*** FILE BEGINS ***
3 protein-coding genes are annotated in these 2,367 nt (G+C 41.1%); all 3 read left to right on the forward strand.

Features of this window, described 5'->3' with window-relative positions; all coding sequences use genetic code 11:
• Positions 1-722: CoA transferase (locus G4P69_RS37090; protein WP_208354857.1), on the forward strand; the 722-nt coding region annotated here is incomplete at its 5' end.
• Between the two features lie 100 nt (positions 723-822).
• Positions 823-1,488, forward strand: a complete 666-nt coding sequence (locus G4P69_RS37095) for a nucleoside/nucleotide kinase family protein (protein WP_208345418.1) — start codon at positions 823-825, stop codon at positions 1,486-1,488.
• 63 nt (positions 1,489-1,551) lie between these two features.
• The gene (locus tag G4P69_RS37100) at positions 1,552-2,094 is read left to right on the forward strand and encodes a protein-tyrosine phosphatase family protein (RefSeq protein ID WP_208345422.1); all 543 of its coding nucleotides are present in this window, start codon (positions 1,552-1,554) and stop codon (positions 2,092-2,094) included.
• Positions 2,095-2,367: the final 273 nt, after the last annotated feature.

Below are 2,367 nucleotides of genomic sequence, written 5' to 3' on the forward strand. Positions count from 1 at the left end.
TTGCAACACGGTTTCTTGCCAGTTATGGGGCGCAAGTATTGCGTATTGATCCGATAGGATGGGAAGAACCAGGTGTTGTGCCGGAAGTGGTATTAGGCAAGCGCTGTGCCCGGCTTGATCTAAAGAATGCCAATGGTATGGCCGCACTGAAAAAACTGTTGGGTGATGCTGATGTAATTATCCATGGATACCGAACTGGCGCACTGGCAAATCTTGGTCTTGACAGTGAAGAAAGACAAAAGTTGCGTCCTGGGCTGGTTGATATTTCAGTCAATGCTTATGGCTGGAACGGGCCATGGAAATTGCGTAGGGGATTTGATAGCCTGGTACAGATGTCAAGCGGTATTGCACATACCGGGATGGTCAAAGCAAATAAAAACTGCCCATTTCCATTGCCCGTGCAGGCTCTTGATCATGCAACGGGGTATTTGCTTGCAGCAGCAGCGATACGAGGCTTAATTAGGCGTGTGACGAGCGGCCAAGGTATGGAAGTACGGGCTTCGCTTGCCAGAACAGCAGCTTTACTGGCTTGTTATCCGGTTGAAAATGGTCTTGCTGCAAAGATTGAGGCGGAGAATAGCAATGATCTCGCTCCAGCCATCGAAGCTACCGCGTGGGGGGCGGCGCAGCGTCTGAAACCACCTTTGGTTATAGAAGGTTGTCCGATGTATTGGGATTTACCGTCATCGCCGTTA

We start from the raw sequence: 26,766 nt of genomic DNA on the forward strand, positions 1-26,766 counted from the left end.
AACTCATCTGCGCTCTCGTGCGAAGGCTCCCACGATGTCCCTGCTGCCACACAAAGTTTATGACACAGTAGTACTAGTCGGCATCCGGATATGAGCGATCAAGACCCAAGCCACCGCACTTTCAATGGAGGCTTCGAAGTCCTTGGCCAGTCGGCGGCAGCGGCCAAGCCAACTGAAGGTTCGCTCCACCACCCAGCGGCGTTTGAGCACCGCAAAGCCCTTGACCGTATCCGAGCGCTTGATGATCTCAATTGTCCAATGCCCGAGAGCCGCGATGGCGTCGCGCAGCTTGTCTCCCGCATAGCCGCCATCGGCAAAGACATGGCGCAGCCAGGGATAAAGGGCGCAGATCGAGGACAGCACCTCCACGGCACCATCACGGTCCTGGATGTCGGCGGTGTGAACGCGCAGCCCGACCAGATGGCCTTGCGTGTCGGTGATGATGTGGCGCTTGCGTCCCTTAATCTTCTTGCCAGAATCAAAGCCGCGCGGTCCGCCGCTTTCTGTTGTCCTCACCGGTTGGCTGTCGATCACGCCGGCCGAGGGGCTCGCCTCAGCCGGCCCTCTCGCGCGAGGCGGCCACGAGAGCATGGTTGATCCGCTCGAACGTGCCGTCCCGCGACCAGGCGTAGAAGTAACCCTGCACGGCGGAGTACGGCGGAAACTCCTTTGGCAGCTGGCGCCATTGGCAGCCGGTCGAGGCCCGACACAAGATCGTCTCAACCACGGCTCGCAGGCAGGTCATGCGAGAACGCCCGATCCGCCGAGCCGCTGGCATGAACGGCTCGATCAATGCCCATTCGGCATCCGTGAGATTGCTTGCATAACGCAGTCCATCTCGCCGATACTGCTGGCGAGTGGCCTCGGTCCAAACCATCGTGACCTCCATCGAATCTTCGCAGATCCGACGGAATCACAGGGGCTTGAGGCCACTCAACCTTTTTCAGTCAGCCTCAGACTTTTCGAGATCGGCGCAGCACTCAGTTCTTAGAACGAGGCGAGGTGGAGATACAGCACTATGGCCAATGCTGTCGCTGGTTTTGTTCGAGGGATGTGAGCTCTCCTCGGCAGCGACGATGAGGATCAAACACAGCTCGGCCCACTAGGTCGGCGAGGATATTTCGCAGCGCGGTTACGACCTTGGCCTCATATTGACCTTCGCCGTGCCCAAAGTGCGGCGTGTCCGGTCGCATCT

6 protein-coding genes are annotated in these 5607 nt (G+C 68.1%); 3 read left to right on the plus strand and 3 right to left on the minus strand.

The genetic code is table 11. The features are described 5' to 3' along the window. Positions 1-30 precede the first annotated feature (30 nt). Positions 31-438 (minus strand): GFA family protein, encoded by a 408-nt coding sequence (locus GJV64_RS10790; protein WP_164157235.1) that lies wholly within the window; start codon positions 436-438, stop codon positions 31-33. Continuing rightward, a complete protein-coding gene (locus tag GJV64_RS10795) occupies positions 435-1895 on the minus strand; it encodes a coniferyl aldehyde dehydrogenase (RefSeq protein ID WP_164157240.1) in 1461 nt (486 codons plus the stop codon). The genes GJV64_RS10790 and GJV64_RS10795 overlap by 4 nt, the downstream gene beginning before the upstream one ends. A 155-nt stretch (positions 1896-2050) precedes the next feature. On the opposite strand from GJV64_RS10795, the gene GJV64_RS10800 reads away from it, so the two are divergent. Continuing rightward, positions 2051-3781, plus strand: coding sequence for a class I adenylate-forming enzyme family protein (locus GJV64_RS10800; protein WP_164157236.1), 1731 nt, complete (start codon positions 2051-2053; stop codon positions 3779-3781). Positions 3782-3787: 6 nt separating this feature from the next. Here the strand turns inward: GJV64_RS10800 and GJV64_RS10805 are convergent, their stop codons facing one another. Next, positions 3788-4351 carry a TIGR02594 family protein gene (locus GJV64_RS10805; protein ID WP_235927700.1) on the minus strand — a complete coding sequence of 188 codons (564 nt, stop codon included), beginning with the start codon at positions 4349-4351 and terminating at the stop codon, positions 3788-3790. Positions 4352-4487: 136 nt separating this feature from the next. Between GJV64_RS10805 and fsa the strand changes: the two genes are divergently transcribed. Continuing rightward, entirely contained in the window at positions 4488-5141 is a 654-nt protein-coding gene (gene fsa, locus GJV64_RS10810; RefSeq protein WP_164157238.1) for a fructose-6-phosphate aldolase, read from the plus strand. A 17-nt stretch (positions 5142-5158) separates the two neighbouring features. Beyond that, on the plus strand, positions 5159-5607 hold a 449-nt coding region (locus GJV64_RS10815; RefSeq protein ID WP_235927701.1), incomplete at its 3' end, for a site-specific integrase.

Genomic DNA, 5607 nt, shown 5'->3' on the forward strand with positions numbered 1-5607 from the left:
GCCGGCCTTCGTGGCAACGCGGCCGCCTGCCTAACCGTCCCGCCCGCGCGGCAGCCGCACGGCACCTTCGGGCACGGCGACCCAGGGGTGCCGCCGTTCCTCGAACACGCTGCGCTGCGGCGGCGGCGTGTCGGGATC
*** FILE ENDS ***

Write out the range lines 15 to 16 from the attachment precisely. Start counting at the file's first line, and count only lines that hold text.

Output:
Genomic DNA, 5607 nt, shown 5'->3' on the forward strand with positions numbered 1-5607 from the left:
GCCGGCCTTCGTGGCAACGCGGCCGCCTGCCTAACCGTCCCGCCCGCGCGGCAGCCGCACGGCACCTTCGGGCACGGCGACCCAGGGGTGCCGCCGTTCCTCGAACACGCTGCGCTGCGGCGGCGGCGTGTCGGGATC